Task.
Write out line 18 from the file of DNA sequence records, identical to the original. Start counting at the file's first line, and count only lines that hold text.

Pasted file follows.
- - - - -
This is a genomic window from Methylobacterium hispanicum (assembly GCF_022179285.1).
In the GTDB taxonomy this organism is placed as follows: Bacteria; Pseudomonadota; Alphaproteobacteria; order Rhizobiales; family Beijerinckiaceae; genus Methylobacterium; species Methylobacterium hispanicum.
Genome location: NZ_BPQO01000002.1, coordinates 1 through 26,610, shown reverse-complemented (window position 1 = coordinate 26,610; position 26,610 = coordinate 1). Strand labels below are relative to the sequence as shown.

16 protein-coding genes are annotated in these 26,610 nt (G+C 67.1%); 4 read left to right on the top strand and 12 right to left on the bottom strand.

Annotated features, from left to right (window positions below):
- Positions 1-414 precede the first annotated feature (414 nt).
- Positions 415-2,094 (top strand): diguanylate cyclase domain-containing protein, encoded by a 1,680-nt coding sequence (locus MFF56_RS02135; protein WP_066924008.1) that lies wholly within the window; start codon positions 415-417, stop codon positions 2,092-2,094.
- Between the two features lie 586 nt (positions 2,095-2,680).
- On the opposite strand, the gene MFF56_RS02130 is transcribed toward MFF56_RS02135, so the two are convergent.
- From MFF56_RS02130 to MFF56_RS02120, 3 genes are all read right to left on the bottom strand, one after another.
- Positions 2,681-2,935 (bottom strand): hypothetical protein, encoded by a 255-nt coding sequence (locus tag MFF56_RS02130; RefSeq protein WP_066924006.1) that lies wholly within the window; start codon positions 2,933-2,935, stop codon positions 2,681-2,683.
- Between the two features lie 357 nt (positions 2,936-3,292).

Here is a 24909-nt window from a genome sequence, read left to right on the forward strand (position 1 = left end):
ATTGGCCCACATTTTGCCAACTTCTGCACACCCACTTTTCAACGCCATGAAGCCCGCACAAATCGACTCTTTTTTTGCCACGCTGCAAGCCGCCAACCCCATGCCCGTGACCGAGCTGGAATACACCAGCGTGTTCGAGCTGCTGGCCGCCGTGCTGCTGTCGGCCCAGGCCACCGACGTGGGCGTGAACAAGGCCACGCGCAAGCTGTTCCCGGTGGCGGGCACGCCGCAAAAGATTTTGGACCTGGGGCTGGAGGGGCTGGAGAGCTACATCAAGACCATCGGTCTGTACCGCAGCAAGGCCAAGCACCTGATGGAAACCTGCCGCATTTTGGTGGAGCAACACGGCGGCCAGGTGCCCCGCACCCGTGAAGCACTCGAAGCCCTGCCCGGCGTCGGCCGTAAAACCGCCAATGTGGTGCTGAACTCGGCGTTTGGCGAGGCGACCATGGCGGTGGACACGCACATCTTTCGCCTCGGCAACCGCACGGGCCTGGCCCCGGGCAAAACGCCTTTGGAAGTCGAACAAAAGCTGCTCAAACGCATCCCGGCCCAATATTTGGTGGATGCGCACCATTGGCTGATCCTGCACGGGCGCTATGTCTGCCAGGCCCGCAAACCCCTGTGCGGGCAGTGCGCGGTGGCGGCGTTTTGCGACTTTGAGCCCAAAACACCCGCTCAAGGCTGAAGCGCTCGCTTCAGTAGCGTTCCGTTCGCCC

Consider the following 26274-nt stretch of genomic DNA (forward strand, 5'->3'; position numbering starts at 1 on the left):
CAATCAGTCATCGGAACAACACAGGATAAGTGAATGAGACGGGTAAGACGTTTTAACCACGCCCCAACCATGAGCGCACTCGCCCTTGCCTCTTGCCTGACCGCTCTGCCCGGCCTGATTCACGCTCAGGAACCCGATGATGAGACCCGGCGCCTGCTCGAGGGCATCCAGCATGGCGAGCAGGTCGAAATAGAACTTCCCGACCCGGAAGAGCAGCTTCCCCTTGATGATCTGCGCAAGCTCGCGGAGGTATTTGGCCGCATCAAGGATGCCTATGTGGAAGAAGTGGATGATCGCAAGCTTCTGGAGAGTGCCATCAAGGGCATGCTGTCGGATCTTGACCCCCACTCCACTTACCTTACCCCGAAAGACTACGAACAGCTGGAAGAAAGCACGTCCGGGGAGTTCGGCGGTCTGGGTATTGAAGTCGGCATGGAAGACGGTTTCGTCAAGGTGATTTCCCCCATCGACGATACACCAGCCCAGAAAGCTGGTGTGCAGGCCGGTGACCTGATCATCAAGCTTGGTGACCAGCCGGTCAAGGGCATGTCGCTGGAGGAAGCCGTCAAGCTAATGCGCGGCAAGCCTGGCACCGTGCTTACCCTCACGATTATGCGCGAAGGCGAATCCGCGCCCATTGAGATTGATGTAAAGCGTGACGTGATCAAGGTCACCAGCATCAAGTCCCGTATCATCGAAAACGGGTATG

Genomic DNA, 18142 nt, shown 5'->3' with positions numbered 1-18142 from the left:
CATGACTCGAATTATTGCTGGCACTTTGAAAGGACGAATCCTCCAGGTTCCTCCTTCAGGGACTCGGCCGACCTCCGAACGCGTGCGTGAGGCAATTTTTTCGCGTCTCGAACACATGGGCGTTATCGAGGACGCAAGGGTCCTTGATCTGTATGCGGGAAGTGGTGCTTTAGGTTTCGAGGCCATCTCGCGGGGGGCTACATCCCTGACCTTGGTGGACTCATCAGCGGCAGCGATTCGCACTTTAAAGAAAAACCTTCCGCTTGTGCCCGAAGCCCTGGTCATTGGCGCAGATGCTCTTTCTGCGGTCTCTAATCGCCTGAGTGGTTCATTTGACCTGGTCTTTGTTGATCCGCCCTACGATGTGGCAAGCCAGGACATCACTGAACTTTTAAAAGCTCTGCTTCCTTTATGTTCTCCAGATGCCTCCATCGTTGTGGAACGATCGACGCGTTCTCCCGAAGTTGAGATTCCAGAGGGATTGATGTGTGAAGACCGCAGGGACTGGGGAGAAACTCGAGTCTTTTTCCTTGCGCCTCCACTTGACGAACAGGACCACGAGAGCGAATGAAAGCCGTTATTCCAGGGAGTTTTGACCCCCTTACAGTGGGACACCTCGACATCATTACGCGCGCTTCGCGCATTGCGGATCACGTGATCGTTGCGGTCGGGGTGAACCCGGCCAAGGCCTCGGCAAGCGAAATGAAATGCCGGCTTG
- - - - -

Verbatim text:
CATGACTCGAATTATTGCTGGCACTTTGAAAGGACGAATCCTCCAGGTTCCTCCTTCAGGGACTCGGCCGACCTCCGAACGCGTGCGTGAGGCAATTTTTTCGCGTCTCGAACACATGGGCGTTATCGAGGACGCAAGGGTCCTTGATCTGTATGCGGGAAGTGGTGCTTTAGGTTTCGAGGCCATCTCGCGGGGGGCTACATCCCTGACCTTGGTGGACTCATCAGCGGCAGCGATTCGCACTTTAAAGAAAAACCTTCCGCTTGTGCCCGAAGCCCTGGTCATTGGCGCAGATGCTCTTTCTGCGGTCTCTAATCGCCTGAGTGGTTCATTTGACCTGGTCTTTGTTGATCCGCCCTACGATGTGGCAAGCCAGGACATCACTGAACTTTTAAAAGCTCTGCTTCCTTTATGTTCTCCAGATGCCTCCATCGTTGTGGAACGATCGACGCGTTCTCCCGAAGTTGAGATTCCAGAGGGATTGATGTGTGAAGACCGCAGGGACTGGGGAGAAACTCGAGTCTTTTTCCTTGCGCCTCCACTTGACGAACAGGACCACGAGAGCGAATGAAAGCCGTTATTCCAGGGAGTTTTGACCCCCTTACAGTGGGACACCTCGACATCATTACGCGCGCTTCGCGCATTGCGGATCACGTGATCGTTGCGGTCGGGGTGAACCCGGCCAAGGCCTCGGCAAGCGAAATGAAATGCCGGCTTG